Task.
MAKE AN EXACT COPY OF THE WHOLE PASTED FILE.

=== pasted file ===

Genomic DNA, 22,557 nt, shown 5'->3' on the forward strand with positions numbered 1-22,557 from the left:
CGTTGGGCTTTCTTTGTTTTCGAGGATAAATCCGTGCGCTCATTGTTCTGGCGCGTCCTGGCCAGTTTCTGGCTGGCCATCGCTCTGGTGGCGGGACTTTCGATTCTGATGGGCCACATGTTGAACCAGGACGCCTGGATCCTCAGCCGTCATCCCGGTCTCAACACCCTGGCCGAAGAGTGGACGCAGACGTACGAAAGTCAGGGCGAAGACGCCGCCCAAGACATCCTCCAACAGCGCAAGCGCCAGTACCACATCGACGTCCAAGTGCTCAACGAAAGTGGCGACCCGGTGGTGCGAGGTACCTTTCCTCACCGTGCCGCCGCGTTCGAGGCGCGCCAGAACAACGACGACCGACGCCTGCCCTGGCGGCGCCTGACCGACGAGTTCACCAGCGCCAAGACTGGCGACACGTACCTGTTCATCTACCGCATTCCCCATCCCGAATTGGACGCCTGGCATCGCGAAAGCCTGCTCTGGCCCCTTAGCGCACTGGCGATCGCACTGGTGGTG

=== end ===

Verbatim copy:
Genomic DNA, 22,557 nt, shown 5'->3' on the forward strand with positions numbered 1-22,557 from the left:
CGTTGGGCTTTCTTTGTTTTCGAGGATAAATCCGTGCGCTCATTGTTCTGGCGCGTCCTGGCCAGTTTCTGGCTGGCCATCGCTCTGGTGGCGGGACTTTCGATTCTGATGGGCCACATGTTGAACCAGGACGCCTGGATCCTCAGCCGTCATCCCGGTCTCAACACCCTGGCCGAAGAGTGGACGCAGACGTACGAAAGTCAGGGCGAAGACGCCGCCCAAGACATCCTCCAACAGCGCAAGCGCCAGTACCACATCGACGTCCAAGTGCTCAACGAAAGTGGCGACCCGGTGGTGCGAGGTACCTTTCCTCACCGTGCCGCCGCGTTCGAGGCGCGCCAGAACAACGACGACCGACGCCTGCCCTGGCGGCGCCTGACCGACGAGTTCACCAGCGCCAAGACTGGCGACACGTACCTGTTCATCTACCGCATTCCCCATCCCGAATTGGACGCCTGGCATCGCGAAAGCCTGCTCTGGCCCCTTAGCGCACTGGCGATCGCACTGGTGGTG